Engineered stone – sometimes called manufactured stone – has become a popular material in recent decades. But with that popularity has come an increased awareness of the workplace dangers associated with the crystalline silica dust that is produced when the material is worked with.
The use of engineered stone (manufactured stone) has been exploding in popularity through the 1980s and into the 2000s. It offered builders and homeowners the ability to have stone-type features, without the expense of using natural stone.
Unfortunately, engineered stone produces significant amounts of crystalline silica dust when it is cut or ground. Being exposed to this dust puts workers at risk of contracting severe respiratory diseases and lung cancers.
What is crystalline silica?
Crystalline silica is a form of silicon dioxide (which itself is commonly known as silica). Silicon dioxide is one of the most abundant substances on Earth. It is a constituent component of sand, soil, rocks, glass, and many other common substances found in nature.
The most common form of crystalline silica a worker is likely to come across is the mineral quartz. Samples of quartz can have a silica content greater than 90%.
Crystalline silica can also be found in gravel, bricks, mortar, sandstone and many, many other building products, and materials.
What is engineered stone?
Engineered stone is a man-made material where different types of stone and rock are crushed into a fine powder, then bound together using either a resin or cement-based adhesive in a mould to form specific shapes and slabs.
Generally, engineered stone is very similar to natural stone, but lacks the variation, cracks, flaws, and discolouration that can occur in nature. Engineered stones can also be harder and more flexible than natural stones, this makes them a more appealing option in residential and commercial applications.
Uses of engineered stone
Engineered stone is used in just about as many cases as natural stones would be – from decorative elements of a house design to bench tops, tiles, splashbacks, and indoor flooring.
Over recent decades engineered stone has become the material of choice for those building new homes or renovating. This came about due it being cheaper to install than natural stone, and the ability to manufacture slabs closer to the required final dimensions.
They also tend to have a much more uniform shape and consistency, which reduces the likelihood of coming across an issue during installation.
Engineered stones can also be made to look very similar to their natural counterparts, but without many of the drawbacks. Natural stones can have imperfections and impurities present in a slab, while these are avoided using a manufactured stone product.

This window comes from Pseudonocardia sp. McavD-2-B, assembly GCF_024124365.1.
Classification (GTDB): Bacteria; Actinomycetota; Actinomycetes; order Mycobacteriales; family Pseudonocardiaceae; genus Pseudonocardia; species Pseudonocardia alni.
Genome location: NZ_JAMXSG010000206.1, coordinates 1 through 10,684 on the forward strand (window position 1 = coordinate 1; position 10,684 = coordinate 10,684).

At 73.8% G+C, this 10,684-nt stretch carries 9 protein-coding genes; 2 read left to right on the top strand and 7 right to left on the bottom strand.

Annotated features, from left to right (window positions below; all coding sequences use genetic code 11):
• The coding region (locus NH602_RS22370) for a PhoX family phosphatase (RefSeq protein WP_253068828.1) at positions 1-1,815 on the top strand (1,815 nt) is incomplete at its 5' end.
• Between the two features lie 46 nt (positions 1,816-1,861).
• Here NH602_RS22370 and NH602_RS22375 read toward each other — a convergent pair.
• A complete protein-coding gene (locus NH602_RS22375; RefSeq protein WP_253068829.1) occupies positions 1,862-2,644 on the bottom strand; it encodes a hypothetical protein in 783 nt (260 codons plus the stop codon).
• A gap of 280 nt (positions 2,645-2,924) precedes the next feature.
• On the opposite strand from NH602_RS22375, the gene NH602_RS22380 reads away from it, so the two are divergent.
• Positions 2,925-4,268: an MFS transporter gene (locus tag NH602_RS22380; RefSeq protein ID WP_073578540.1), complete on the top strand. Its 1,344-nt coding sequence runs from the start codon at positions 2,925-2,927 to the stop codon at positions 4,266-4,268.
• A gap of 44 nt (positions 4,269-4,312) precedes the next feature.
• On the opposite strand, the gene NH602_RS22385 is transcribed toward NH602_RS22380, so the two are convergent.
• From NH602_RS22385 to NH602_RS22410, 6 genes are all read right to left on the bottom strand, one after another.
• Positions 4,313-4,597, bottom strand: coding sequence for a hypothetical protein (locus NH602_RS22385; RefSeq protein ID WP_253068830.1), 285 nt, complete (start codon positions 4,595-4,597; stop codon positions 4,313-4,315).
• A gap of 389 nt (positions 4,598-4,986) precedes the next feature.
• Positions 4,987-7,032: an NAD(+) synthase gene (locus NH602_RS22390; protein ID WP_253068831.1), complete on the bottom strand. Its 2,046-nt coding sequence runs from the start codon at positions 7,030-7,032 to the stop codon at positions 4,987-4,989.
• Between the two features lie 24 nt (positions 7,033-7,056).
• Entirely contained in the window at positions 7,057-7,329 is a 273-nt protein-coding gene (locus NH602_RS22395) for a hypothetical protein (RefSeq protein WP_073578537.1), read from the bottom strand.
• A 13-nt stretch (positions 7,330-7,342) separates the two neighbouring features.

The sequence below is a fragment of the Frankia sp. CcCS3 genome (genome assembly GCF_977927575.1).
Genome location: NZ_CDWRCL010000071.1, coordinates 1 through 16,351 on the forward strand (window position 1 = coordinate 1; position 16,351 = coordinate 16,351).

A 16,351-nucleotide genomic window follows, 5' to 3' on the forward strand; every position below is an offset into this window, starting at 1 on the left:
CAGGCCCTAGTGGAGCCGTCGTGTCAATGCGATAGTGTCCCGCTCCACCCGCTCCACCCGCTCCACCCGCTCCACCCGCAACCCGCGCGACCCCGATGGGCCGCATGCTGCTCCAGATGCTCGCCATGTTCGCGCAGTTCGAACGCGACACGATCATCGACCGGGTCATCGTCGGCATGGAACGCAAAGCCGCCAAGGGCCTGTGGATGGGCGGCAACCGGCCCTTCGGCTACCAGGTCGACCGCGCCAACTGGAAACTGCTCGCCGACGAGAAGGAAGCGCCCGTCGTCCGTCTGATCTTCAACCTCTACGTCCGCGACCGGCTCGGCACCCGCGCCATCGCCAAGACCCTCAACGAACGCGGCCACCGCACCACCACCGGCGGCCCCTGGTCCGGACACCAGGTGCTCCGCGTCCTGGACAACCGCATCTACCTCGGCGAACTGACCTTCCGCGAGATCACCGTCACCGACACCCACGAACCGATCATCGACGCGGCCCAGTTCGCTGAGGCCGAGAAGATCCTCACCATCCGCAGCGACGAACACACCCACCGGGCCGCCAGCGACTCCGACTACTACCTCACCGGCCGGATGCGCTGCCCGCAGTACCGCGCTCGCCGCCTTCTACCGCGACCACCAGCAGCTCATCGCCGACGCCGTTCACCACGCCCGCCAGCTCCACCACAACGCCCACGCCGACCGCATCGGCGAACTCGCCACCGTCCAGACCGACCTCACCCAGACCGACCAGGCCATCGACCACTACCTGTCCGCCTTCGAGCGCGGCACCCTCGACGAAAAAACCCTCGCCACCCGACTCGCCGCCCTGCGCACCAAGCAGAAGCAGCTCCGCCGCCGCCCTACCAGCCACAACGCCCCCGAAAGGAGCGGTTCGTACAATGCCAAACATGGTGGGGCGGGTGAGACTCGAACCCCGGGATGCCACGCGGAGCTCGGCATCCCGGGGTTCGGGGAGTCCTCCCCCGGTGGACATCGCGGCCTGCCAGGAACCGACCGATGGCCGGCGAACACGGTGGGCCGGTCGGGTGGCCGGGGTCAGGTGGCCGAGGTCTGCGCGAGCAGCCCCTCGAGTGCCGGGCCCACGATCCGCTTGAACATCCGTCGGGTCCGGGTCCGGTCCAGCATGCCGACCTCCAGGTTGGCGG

Engineered stones are also virtually non-porous, meaning that water and other liquids will not be absorbed into the stone. This makes them more durable and less prone to staining than natural stone (especially when used in kitchens).
When is engineered stone dangerous?
The dangers from engineered stone arise when the material is cut or worked on in a way that produces fine dust particles.
Like asbestos fibres, the dust particles become embedded in the walls of the lungs and, over time, can increase the chances of developing silicosis and other types of lung cancers.
Once installed, there are no health risks associated with having engineered stone bench tops, counter tops, flooring, or other materials. Health issues are only present when the stone is being worked on – either through cutting, grinding, drilling or any other process that can result in dust particles being created.
Risk mitigation for engineered stone dust
Developing adequate risk mitigating when working with engineered stone can be done by applying the hierarchy of controls.
The best way to mitigate the risks associated with dust from engineered stone is to eliminate them by not working on engineered stone in the first place. However, as in many situations of workplace risk, this may not be possible.
Often, the best risk controls involve using specific procedures and equipment when working with engineered stone, along with appropriate personal protective equipment (PPE).
Work procedures can include moving to wet cutting stone, instead of dry cutting. This can significantly reduce the likelihood of dust particles becoming airborne.
If wet cutting is not possible, there are a range of dust capture extraction equipment available that and can limit the spread of silica dust produced. Some can be placed directly on the tool being used, while others work in different ways and in conjunction with sufficiently isolating the area where work is taking place.
The types of PPE that can be used when working with engineered and manufactured stone are like those used when working with asbestos containing materials.
Primarily, a mask is used to form a barrier between a potentially dust-filled atmosphere and the worker’s mouth.
Masks work though being made of material that allows air molecules to pass through, while blocking the larger dust particles from entering the mouth.
Which controls that need to be implemented depends on the work being undertaken and the environment being worked in.
Silica awareness training
There is training available to workers that provides instruction in identifying areas of concern when it comes to crystalline silica in the workplace. The nationally accreted 10830NAT Course in crystalline silica exposure prevention is the prescribed silica awareness training course in the Australian Capital Territory. The ACT Government has mandated that this unit of competency must be held by a range of trades and construction workers before they commence work in Canberra and the ACT.
Discuss your training needs with the team at Height Safety Engineers (RTO 91227) by calling 1300 884 978 or emailing firstname.lastname@example.org.